Scientists compared fecal samples from surfers and non-surfers to assess whether the surfers' guts contained E. coli bacteria that were able to grow in the presence of the antibiotic cefotaxime. Cefotaxime has previously been prescribed to kill off these bacteria, but some have acquired genes that enable them to survive this treatment. The study found that 13 of 143 (9 percent) of surfers were colonized by these resistant bacteria, compared to just four of 130 (3 percent) of non-surfers swabbed.
You don't have to be perfectly organized to pull off a wave, according to scientists. Using a set of gyroscopes linked together, physicists explored the behavior of a material whose structure is arranged randomly, instead of an orderly lattice. They found they could set off one-way ripples around the edges, much like spectators in a sports arena -- a 'topological wave,' characteristic of a particularly unusual state of matter.
Bioengineers have developed a tissue-based soft robot that mimics the biomechanics of a stingray. The new technology could lead to advances in bio-inspired robotics, regenerative medicine and medical diagnostics.
In a technology first, a team of engineers has demonstrated fully autonomous X-ray navigation in space -- a capability that could revolutionize NASA's ability in the future to pilot robotic spacecraft to the far reaches of the solar system and beyond.
The digital reconstruction of the skull of a 200-million-year-old South African dinosaur, Massospondylus, has made it possible for researchers to make 3-D prints and in this way facilitate research on other dinosaurs all over the world.
If lemurs were on Facebook, Fern would have oodles of friends, liking and commenting on their posts. Captain Lee, on the other hand, would rarely send a friend request. These are just two of the distinct personalities discovered in a recent study of group dynamics in ring-tailed lemurs, primate cousins that live in groups of up to two dozen on the island of Madagascar.
A flower identified as Lecanorchis nigricans has been revealed to be a different identity, Lecanorchis nigricans var. patipetala. Both species are self-pollinating, but the flowers of the true L. nigricans never open.
Bad weather affects US voter turnout and election outcomes with past research demonstrating that the Republican Party has the advantage. A new study finds that the Republican Party's advantage when it rains may be due in part to voters changing their partisan preference that day.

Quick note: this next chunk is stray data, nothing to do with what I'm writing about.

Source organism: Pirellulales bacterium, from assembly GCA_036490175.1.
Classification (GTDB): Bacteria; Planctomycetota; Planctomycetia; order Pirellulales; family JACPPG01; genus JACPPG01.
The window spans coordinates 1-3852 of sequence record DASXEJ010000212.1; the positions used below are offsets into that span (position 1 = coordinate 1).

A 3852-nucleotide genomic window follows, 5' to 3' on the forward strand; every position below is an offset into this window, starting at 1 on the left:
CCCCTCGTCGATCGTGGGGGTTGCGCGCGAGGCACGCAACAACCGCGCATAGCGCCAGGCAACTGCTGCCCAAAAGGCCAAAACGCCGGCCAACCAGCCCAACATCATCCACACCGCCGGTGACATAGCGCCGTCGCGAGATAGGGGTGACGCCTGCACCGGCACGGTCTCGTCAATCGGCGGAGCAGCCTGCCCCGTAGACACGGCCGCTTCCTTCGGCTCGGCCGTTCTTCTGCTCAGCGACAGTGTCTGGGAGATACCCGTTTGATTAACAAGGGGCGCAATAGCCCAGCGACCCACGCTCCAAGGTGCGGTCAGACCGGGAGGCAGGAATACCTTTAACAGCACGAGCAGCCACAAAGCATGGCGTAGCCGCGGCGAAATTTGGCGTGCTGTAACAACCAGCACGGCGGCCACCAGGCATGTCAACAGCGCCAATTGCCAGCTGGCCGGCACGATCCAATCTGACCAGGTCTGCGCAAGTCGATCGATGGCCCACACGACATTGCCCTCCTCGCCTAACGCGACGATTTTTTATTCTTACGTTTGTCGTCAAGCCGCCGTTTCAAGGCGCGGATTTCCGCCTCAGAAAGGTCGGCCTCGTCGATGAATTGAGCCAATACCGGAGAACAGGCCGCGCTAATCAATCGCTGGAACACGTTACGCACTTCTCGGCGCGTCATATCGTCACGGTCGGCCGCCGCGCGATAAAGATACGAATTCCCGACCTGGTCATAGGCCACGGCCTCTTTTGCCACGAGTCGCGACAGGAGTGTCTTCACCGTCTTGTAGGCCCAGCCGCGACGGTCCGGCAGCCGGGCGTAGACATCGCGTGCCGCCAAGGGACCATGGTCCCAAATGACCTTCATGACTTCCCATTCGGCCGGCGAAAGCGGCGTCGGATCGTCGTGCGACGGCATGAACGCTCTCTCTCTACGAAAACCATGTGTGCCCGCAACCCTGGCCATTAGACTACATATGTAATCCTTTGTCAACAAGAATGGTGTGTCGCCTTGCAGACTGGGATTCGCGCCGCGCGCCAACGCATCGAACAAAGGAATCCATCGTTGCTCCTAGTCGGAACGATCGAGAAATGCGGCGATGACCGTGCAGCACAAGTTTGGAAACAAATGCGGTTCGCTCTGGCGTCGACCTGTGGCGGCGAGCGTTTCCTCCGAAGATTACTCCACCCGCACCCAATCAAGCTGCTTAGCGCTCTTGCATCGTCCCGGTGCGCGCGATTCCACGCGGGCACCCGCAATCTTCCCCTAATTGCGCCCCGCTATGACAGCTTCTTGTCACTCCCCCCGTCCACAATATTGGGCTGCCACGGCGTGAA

Scientists examined and analyzed hundreds of pelican spiders both in the field in Madagascar and through study of pelican spiders preserved in museum collections. Their analysis sorted the spiders studied into 26 different species -- 18 of which have never before been described. The new species add to scientists' understanding of Madagascar's renowned biodiversity, and will help scientists investigate how pelican spiders' unusual traits have evolved and diversified over time.
When babies crawl, their movement across floors, especially carpeted surfaces, kicks up high levels of dirt, skin cells, bacteria, pollen, and fungal spores, a new study has found. The infants inhale a dose of bio bits in their lungs that is four times (per kilogram of body mass) what an adult would breathe walking across the same floor.
Astronomers have made the first definitive interstellar detection of benzonitrile, an intriguing organic molecule that helps to chemically link simple carbon-based molecules and truly massive ones known as polycyclic aromatic hydrocarbons. This discovery is a vital clue in a 30-year-old mystery: identifying the source of a faint infrared glow that permeates the Milky Way and other galaxies.
Researchers have found eight sites where thick deposits of ice beneath Mars' surface are exposed in faces of eroding slopes. The ice was likely deposited as snow long ago. The deposits hold clues about Mars' climate history and also may make frozen water more accessible than previously thought to future robotic or human exploration missions.
Scientists have used a new research approach to show that warming temperatures are turning one of the world's largest sea turtle colonies almost entirely female, running the risk that the colony cannot sustain itself in coming decades, newly published research concludes.
An implanted, programmable medical robot can gradually lengthen tubular organs by applying traction forces -- stimulating tissue growth in stunted organs without interfering with organ function or causing apparent discomfort, report researchers.